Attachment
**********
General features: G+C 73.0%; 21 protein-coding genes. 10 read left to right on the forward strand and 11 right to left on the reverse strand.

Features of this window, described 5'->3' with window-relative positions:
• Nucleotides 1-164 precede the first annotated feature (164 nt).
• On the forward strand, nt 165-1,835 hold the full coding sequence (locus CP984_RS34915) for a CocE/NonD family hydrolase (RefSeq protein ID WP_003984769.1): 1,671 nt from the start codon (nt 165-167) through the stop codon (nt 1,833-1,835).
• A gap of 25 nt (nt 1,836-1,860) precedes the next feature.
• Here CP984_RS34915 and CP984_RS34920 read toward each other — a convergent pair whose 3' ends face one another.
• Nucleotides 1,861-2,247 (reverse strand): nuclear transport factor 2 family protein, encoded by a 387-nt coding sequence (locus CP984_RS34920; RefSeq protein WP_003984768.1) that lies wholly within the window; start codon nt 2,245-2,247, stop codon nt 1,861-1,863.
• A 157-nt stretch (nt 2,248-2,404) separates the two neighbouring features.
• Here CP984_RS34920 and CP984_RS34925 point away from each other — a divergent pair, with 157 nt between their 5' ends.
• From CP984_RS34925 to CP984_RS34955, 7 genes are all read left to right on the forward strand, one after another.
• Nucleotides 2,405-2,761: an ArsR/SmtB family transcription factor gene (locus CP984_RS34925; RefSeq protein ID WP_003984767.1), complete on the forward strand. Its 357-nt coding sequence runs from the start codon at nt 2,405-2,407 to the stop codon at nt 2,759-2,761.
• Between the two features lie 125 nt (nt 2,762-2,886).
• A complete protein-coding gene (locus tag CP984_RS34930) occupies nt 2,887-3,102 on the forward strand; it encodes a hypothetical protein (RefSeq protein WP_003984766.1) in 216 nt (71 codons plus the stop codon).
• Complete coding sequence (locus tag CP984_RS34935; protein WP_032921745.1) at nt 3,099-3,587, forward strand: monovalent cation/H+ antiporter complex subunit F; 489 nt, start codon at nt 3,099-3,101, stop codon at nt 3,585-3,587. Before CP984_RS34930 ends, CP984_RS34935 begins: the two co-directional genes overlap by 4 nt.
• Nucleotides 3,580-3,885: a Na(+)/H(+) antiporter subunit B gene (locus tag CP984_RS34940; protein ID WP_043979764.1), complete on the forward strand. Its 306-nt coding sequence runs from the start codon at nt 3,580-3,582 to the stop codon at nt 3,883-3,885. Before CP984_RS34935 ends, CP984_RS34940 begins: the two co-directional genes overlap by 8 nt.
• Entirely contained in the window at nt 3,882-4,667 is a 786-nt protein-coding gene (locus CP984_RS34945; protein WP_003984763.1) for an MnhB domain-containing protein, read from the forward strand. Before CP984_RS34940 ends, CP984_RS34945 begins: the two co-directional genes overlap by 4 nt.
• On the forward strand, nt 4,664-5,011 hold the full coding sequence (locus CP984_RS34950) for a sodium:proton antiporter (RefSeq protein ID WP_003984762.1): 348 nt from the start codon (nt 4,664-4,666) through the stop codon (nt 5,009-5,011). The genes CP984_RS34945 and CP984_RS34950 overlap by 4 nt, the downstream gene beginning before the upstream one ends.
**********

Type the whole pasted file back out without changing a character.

General features: G+C 73.0%; 21 protein-coding genes. 10 read left to right on the forward strand and 11 right to left on the reverse strand.

Features of this window, described 5'->3' with window-relative positions:
• Nucleotides 1-164 precede the first annotated feature (164 nt).
• On the forward strand, nt 165-1,835 hold the full coding sequence (locus CP984_RS34915) for a CocE/NonD family hydrolase (RefSeq protein ID WP_003984769.1): 1,671 nt from the start codon (nt 165-167) through the stop codon (nt 1,833-1,835).
• A gap of 25 nt (nt 1,836-1,860) precedes the next feature.
• Here CP984_RS34915 and CP984_RS34920 read toward each other — a convergent pair whose 3' ends face one another.
• Nucleotides 1,861-2,247 (reverse strand): nuclear transport factor 2 family protein, encoded by a 387-nt coding sequence (locus CP984_RS34920; RefSeq protein WP_003984768.1) that lies wholly within the window; start codon nt 2,245-2,247, stop codon nt 1,861-1,863.
• A 157-nt stretch (nt 2,248-2,404) separates the two neighbouring features.
• Here CP984_RS34920 and CP984_RS34925 point away from each other — a divergent pair, with 157 nt between their 5' ends.
• From CP984_RS34925 to CP984_RS34955, 7 genes are all read left to right on the forward strand, one after another.
• Nucleotides 2,405-2,761: an ArsR/SmtB family transcription factor gene (locus CP984_RS34925; RefSeq protein ID WP_003984767.1), complete on the forward strand. Its 357-nt coding sequence runs from the start codon at nt 2,405-2,407 to the stop codon at nt 2,759-2,761.
• Between the two features lie 125 nt (nt 2,762-2,886).
• A complete protein-coding gene (locus tag CP984_RS34930) occupies nt 2,887-3,102 on the forward strand; it encodes a hypothetical protein (RefSeq protein WP_003984766.1) in 216 nt (71 codons plus the stop codon).
• Complete coding sequence (locus tag CP984_RS34935; protein WP_032921745.1) at nt 3,099-3,587, forward strand: monovalent cation/H+ antiporter complex subunit F; 489 nt, start codon at nt 3,099-3,101, stop codon at nt 3,585-3,587. Before CP984_RS34930 ends, CP984_RS34935 begins: the two co-directional genes overlap by 4 nt.
• Nucleotides 3,580-3,885: a Na(+)/H(+) antiporter subunit B gene (locus tag CP984_RS34940; protein ID WP_043979764.1), complete on the forward strand. Its 306-nt coding sequence runs from the start codon at nt 3,580-3,582 to the stop codon at nt 3,883-3,885. Before CP984_RS34935 ends, CP984_RS34940 begins: the two co-directional genes overlap by 8 nt.
• Entirely contained in the window at nt 3,882-4,667 is a 786-nt protein-coding gene (locus CP984_RS34945; protein WP_003984763.1) for an MnhB domain-containing protein, read from the forward strand. Before CP984_RS34940 ends, CP984_RS34945 begins: the two co-directional genes overlap by 4 nt.
• On the forward strand, nt 4,664-5,011 hold the full coding sequence (locus CP984_RS34950) for a sodium:proton antiporter (RefSeq protein ID WP_003984762.1): 348 nt from the start codon (nt 4,664-4,666) through the stop codon (nt 5,009-5,011). The genes CP984_RS34945 and CP984_RS34950 overlap by 4 nt, the downstream gene beginning before the upstream one ends.